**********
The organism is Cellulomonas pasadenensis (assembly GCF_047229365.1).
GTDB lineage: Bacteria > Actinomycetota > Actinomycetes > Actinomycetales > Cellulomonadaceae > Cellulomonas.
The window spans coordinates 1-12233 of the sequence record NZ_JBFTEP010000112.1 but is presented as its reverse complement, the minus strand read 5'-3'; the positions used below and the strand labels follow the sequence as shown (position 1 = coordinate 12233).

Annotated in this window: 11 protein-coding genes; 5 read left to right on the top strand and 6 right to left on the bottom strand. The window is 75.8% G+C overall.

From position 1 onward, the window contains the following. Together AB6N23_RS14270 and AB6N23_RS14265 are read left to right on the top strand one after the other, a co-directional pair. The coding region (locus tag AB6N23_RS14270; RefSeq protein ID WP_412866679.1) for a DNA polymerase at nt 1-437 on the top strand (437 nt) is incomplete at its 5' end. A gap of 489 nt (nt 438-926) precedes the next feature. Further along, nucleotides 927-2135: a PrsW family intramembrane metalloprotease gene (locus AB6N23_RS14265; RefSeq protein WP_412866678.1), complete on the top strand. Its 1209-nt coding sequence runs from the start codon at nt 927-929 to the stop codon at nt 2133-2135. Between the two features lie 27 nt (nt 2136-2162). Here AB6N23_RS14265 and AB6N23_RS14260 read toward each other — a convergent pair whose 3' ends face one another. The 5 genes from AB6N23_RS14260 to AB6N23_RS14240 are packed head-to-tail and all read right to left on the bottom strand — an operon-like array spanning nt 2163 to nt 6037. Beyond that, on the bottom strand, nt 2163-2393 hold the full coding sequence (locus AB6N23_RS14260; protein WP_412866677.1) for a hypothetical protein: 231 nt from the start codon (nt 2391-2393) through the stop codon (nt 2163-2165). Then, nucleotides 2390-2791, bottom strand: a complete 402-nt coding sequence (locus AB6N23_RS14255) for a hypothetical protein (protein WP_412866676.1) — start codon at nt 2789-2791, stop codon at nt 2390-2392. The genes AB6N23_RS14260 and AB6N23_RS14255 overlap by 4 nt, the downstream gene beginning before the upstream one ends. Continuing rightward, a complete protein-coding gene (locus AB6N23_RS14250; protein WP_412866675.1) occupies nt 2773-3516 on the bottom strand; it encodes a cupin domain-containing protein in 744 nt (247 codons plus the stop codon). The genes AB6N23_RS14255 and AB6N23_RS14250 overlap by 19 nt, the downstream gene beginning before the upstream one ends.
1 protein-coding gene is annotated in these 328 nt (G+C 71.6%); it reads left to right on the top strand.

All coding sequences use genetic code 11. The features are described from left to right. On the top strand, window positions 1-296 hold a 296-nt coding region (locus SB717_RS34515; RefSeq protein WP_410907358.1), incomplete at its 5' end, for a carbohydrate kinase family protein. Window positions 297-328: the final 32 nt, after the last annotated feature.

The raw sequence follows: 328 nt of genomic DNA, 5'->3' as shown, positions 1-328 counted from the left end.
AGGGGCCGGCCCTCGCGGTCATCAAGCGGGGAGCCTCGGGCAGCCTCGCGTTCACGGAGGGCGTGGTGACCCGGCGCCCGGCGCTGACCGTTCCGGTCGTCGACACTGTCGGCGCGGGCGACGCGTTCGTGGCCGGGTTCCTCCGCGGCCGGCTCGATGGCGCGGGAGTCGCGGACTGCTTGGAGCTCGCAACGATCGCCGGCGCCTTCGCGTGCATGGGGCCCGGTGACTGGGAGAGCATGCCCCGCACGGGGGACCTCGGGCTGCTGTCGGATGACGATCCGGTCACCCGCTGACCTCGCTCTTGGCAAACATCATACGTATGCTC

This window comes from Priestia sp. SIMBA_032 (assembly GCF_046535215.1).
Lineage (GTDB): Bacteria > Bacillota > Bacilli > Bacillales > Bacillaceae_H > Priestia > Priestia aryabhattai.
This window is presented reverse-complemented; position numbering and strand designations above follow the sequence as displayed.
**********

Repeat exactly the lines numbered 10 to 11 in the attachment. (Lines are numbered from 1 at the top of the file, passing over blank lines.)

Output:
This window comes from Priestia sp. SIMBA_032 (assembly GCF_046535215.1).
Lineage (GTDB): Bacteria > Bacillota > Bacilli > Bacillales > Bacillaceae_H > Priestia > Priestia aryabhattai.